If you are out walking through the sagebrush, be sure to check yourself, the kids and the dog for ticks when you get home. These insects are extremely tiny and often not felt when walking across the skin as they look for a place to lodge and start sucking blood. Throw the clothes from the day into the laundry hamper and wash as soon as possible.

Stokes Crossing
Accessed by a primitive dirt-gravel road, Stokes Crossing is a historic stream crossing site on Boulder Creek, a few miles below the outlet of the lake. There are only remnants of the historic crossing structures across the stream. The BLM has made a little picnic area with four overnight camp spots. There is no drinking water or garbage service at this little site tucked in the sagebrush hills. There is a grove of fir and pine trees and willows line the stream bank. There are miles of two-track roads near by for 4-wheeling or mountain bike riding. Since there are no services, and you must bring your own drinking water, there is no cost to camp here. Stay limit is 14 days. A pit toilet building is on the site. There is a large grassy parking area and a couple of picnic tables and campfire pits. The area offers fishing, hiking, 4-wheeling, motor biking, mountain biking, photography and exploring.

Burnt and Meadow Lakes
The roads to Burnt and Meadow Lake were still gated off on Saturday due to wildlife closures around the elk feedground. The closure ends April 30th, and the roads open May 1st, so these back roads will be open by the time you read this story.

Boulder Lake Lodge
Boulder Lake Lodge is located on the east side of Boulder Lake, near the upper end summer homes. They offer lodging, horseback riding, hiking, fishing, boating, wilderness pack trips, hunting and more. www.boulderlakelodge.com

Photos and story by Dawn Ballou and Clint Gilchrist, Pinedale Online!



Related Links
  • Campground Info - Wind River Mountain area developed campgrounds
  • Trailhead Info - Wind River Mountain Trailheads
  • Boulder Trail Hike Photo Gallery - Dave Bell Photo Tour
  • Ticks - What they look like and how to remove them

  • Big Boulder. Photo by Clint Gilchrist, Pinedale Online.
    Big Boulder
    This area has many BIG boulders strewn throughout the area. Thousands of years ago glaciers deposited these boulders upon the land.

    BLM boat launch area. Photo by Dawn Ballou, Pinedale Online.
    BLM boat launch area
    Overlook view of the BLM boat launch area on the east side and lower end of Boulder Lake. There is lots of parking, restroom facilities, handicapp access and a cement boat ramp.

    Putting in. Photo by Dawn Ballou, Pinedale Online.
    Putting in
    BLM boat launch area on the lower end of Boulder Lake.

    Whirling Disease. Photo by Dawn Ballou, Pinedale Online.
    Whirling Disease
    Signs warning boaters about Whirling Disease are posted at the boat launch areas.

    BLM Restrooms. Photo by Pinedale Online.
    BLM Restrooms
    Handicap parking and accessible restrooms at the BLM boat access area on the lower end of the lake.

    Cloud Reflection in Lake. Photo by Clint Gilchrist, Pinedale Online.
    Cloud Reflection in Lake
    Poofy white clouds are perfectly mirrored in the Boulder Lake reflection, a testiment to the calm winds this day.

    Boulder Lake Dam. Photo by Clint Gilchrist, Pinedale Online.
    Boulder Lake Dam
    This dam is on the lower end of Boulder Lake.

    Bear Sign. Photo by Dawn Ballou, Pinedale Online.
    Bear Sign
    This is bear country.

    4-Wheeling and Fishing. Photo by Clint Gilchrist, Pinedale Online.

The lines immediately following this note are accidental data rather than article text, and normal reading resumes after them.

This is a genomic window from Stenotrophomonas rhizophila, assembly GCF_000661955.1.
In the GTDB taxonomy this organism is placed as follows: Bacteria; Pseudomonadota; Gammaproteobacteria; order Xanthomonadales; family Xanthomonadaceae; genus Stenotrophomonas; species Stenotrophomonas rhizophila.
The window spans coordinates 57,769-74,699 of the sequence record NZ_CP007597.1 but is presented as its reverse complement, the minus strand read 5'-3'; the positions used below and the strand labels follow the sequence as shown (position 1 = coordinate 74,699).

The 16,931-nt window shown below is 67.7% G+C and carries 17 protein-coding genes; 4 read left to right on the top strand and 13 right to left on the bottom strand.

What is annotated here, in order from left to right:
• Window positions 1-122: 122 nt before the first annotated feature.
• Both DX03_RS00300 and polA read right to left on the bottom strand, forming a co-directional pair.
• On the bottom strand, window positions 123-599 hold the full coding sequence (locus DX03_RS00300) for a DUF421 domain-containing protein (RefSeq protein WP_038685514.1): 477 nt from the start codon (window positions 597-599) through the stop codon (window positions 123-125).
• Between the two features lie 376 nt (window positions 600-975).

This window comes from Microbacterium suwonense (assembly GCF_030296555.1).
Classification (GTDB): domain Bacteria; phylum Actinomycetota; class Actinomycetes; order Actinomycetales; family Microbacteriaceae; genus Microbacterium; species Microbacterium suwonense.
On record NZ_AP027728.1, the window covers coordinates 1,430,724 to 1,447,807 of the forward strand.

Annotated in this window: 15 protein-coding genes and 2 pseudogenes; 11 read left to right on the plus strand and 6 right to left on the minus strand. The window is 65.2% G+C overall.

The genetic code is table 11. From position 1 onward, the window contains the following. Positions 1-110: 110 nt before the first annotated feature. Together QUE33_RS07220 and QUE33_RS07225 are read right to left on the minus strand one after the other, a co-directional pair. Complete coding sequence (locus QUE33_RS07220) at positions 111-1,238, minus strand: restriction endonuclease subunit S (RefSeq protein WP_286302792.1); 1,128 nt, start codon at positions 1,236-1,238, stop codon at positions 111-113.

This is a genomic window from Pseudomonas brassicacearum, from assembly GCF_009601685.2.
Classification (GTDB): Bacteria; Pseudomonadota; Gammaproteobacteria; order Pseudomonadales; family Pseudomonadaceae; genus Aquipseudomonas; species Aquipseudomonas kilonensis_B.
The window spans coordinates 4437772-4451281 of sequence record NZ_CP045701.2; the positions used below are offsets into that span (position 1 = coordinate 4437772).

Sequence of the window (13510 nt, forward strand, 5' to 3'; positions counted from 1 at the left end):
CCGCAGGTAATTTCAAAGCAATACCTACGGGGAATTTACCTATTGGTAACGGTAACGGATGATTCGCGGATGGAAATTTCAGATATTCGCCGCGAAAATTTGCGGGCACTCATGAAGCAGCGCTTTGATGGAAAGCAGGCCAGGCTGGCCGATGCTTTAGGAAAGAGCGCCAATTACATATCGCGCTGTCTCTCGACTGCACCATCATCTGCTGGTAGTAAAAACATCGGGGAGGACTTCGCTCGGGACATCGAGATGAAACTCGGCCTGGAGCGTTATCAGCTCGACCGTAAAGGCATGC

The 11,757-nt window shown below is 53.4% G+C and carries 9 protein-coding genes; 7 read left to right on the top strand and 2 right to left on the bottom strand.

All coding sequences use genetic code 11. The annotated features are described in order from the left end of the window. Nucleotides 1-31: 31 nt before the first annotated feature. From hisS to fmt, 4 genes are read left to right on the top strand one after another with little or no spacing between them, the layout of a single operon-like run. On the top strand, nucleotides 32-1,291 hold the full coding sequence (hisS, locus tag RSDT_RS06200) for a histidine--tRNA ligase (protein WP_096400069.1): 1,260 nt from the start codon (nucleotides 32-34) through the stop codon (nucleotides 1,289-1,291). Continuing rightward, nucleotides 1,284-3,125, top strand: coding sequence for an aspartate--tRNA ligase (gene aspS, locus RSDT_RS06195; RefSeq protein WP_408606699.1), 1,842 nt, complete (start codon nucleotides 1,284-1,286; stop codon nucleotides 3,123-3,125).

4-Wheeling and Fishing
    There are many miles of gravel road and 2-track roads that can be explored by 4-wheeler or mountain bike.

    Campground Bridge. Photo by Dawn Ballou, Pinedale Online.
    Campground Bridge
    Bridge over Boulder Creek leading into the Boulder Campground on the upper end of the lake.

    Pull-through camp spot. Photo by Dawn Ballou, Pinedale Online.
    Pull-through camp spot
    Camping spot in the Boulder Lake Campground. There is NO drinking water available here for people or stock. No fee is charged for overnight stays at the campground. Stay limit 10 days.

    Campground sign. Photo by Dawn Ballou, Pinedale Online.
    Campground sign
    Developed campground and recreation facilities on the eastern side of Boulder lake.

    Corrals at trailhead. Photo by Dawn Ballou, Pinedale Online.
    Corrals at trailhead
    Holding corrals for stock animals near the Boulder campground and trailhead.

    Campground sign. Photo by Dawn Ballou, Pinedale Online.
    Campground sign
    Sign leading into the Boulder campground, trailhead and stock staging area. Big boulders like this are scattered throughout the area, hence the name 'Boulder' Lake.

    Trailhead sign-in. Photo by Dawn Ballou, Pinedale Online.
    Trailhead sign-in
    Information sign and trailhead sign-in sheet for hikers at the Boulder Lake trailhead.

    Stokes Picnic Area. Photo by Dawn Ballou, Pinedale Online.
    Stokes Picnic Area
    Picnic area at Stoke's Crossing on Boulder Creek below the lake.

    Stokes picnic camp. Photo by Dawn Ballou, Pinedale Online.
    Stokes picnic camp
    Picnic area and two-track road at Stoke's Crossing. There is no potable water at this site, but there is a small restroom. Come prepared to dry camp and bring your own drinking water. There are miles of roads nearby for 4-wheeling and exploring.

    Green leaves. Photo by Dawn Ballou, Pinedale Online.
    Green leaves
    These are the first green leaves of the season!

    Boulder access road. Photo by Dawn Ballou, Pinedale Online.
    Boulder access road
    The access road into the western side of Boulder Lake goes through private property. Please stay on the main road.

    Moose poop. Photo by Pinedale Online.
    Moose poop
    Moose poop, or "scat" as it is officially known, can be found all through the area. Droppings are large brownish pellets, about an inch in length, and are larger than deer or antelope droppings.

    Ticks are out. Photo by Pinedale Online.
    Ticks are out
    Ticks are out. They'll attach to your clothing as your walk through the sagebrush.
    Pinedale Online > News > April 2006 > Boulder Lake current conditions